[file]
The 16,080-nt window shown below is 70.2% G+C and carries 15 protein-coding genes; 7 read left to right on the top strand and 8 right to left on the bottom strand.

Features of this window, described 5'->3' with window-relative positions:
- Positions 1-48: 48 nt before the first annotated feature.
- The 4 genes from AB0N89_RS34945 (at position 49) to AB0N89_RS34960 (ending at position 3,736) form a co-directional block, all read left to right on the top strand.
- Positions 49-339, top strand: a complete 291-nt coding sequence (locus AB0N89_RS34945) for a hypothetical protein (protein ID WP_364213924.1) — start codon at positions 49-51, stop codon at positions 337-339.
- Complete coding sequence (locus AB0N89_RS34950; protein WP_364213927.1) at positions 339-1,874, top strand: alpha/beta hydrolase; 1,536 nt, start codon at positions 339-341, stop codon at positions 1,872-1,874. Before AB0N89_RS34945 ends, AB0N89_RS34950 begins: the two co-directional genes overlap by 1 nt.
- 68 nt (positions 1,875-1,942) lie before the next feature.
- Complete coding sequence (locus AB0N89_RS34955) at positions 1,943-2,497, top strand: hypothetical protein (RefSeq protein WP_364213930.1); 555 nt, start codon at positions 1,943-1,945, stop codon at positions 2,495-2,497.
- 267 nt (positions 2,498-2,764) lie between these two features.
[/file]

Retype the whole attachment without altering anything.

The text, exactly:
The 16,080-nt window shown below is 70.2% G+C and carries 15 protein-coding genes; 7 read left to right on the top strand and 8 right to left on the bottom strand.

Features of this window, described 5'->3' with window-relative positions:
- Positions 1-48: 48 nt before the first annotated feature.
- The 4 genes from AB0N89_RS34945 (at position 49) to AB0N89_RS34960 (ending at position 3,736) form a co-directional block, all read left to right on the top strand.
- Positions 49-339, top strand: a complete 291-nt coding sequence (locus AB0N89_RS34945) for a hypothetical protein (protein ID WP_364213924.1) — start codon at positions 49-51, stop codon at positions 337-339.
- Complete coding sequence (locus AB0N89_RS34950; protein WP_364213927.1) at positions 339-1,874, top strand: alpha/beta hydrolase; 1,536 nt, start codon at positions 339-341, stop codon at positions 1,872-1,874. Before AB0N89_RS34945 ends, AB0N89_RS34950 begins: the two co-directional genes overlap by 1 nt.
- 68 nt (positions 1,875-1,942) lie before the next feature.
- Complete coding sequence (locus AB0N89_RS34955) at positions 1,943-2,497, top strand: hypothetical protein (RefSeq protein WP_364213930.1); 555 nt, start codon at positions 1,943-1,945, stop codon at positions 2,495-2,497.
- 267 nt (positions 2,498-2,764) lie between these two features.